A new sensor designed to alert aircraft maintenance personnel to a wiring clamp failure is being developed at the University of Dayton Research Institute in Ohio, reports The Engineer. The new technology uses a RFID tag that transmits to a hand held reader if a clamp has been compromised, thus putting the aircraft at risk.
A typical commercial aircraft has miles of wiring secured in bundles by hundreds of thousands of clamps, said Bob Kauffman, a research chemist at the university and inventor of the tag. The clamps keep wires from rubbing, which could lead to a break in the insulation. Even worse, it could cause sparking, especially dangerous if it is in the presence of fuel.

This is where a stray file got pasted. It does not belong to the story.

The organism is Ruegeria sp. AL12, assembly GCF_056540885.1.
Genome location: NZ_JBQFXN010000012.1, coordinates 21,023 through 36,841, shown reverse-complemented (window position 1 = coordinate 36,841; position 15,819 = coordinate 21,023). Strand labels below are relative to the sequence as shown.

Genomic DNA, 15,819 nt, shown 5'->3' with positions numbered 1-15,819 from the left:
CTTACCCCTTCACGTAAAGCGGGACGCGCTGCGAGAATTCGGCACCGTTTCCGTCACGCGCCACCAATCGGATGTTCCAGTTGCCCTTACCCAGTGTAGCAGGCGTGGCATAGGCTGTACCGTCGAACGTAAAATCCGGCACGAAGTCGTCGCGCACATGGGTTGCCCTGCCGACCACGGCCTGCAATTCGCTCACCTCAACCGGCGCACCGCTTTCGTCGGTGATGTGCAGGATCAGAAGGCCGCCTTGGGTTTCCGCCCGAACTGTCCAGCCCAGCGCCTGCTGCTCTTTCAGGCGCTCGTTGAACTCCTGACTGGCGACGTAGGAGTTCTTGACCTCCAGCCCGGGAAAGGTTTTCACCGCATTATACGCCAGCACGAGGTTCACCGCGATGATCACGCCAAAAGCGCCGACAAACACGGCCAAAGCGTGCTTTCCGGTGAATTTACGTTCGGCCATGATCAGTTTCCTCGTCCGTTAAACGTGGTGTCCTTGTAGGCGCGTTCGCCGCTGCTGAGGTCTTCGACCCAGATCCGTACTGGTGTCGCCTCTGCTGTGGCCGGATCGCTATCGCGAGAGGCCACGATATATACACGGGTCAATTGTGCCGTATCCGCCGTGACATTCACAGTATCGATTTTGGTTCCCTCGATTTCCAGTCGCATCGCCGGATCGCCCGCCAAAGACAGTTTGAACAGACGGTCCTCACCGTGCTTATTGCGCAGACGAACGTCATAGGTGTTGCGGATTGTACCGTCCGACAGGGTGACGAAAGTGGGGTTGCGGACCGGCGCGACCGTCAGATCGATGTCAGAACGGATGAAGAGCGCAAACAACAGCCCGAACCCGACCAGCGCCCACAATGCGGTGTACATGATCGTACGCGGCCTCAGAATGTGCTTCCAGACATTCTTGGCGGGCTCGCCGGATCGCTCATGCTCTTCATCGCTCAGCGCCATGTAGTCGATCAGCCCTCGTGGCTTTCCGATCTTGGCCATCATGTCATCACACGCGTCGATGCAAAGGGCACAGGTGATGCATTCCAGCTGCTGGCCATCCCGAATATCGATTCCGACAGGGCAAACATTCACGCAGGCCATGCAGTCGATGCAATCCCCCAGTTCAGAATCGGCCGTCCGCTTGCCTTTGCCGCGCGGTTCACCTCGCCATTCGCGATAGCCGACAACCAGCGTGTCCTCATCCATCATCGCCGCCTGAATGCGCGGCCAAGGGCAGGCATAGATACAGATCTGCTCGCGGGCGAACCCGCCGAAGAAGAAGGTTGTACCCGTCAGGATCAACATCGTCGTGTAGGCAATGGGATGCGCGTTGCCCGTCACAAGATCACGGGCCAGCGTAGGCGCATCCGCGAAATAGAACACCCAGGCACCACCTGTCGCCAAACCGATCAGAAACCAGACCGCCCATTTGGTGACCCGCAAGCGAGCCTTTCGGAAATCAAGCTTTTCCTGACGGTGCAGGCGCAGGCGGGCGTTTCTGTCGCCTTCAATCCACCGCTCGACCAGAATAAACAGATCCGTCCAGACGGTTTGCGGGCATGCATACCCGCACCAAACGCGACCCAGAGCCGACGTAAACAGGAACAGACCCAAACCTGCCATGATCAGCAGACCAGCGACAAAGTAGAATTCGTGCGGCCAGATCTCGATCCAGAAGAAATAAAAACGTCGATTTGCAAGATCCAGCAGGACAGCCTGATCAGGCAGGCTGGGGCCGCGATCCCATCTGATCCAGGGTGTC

Finding broken clamps can be tedious because of the volume found within an aircraft, and also because they are in locations not easily accessible to maintenance personnel. The newly designed tag allows maintenance personnel to quickly pass a hand held RFID reader through the body of an airplane to listen for broken clamps.
The Status and Motion Activated Radiofrequency Tag (SMART) clamps could be used throughout a plane or installed only in “hot spots,” such as near hydraulic lines, fuel tanks or anywhere else a loose wire could jeopardize the aircraft.
Kauffman and senior research physicist Doug Wolf created the SMART sensor under FAA funding for use in ‘smart clamps’ to hold aircraft wiring in place.
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